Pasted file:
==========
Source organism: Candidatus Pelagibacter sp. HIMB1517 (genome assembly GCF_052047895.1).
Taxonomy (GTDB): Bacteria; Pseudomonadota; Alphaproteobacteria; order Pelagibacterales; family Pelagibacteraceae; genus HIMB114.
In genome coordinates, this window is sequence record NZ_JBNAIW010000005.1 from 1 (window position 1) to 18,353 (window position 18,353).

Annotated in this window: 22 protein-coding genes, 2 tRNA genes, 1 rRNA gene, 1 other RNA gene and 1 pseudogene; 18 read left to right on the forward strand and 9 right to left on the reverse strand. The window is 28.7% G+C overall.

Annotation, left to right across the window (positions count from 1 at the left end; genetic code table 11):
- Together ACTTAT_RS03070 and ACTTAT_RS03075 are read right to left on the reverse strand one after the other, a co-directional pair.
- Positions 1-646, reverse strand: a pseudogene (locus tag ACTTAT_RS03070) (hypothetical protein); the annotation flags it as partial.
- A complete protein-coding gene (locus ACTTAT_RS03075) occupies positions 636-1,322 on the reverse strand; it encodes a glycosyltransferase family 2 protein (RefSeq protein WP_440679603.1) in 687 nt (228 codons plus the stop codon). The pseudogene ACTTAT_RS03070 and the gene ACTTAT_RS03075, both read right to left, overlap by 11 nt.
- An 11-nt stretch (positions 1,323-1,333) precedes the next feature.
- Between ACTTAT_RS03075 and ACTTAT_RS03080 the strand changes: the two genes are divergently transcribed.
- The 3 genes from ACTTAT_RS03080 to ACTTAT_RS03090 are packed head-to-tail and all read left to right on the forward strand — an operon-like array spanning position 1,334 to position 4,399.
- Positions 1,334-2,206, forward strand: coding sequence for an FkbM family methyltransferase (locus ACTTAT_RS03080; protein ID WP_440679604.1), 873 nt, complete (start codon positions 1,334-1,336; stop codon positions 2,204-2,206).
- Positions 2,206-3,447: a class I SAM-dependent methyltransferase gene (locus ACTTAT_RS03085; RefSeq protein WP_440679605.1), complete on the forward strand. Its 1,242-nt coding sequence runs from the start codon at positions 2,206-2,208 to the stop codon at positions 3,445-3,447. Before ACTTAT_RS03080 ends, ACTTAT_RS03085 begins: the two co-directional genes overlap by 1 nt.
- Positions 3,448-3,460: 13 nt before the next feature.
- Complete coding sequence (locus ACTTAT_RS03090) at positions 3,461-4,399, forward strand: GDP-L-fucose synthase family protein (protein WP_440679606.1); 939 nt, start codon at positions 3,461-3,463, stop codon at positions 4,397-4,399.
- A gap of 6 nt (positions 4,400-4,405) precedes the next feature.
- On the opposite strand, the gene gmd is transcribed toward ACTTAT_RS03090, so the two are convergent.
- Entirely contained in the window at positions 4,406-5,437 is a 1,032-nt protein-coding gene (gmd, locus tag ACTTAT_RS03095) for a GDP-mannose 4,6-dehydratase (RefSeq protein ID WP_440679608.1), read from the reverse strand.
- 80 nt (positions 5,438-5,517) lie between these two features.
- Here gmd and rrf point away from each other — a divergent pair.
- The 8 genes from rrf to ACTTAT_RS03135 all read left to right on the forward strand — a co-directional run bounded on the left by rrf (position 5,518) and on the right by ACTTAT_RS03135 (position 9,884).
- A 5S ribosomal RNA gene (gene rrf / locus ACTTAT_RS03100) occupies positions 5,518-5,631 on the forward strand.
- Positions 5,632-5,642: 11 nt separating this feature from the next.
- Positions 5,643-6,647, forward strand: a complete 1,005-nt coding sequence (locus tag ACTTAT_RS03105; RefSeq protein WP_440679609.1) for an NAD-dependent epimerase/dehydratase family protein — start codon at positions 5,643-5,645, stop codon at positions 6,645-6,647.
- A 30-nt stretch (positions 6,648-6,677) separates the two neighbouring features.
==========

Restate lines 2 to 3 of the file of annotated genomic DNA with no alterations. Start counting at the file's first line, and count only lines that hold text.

Taxonomy (GTDB): Bacteria; Pseudomonadota; Alphaproteobacteria; order Pelagibacterales; family Pelagibacteraceae; genus HIMB114.
In genome coordinates, this window is sequence record NZ_JBNAIW010000005.1 from 1 (window position 1) to 18,353 (window position 18,353).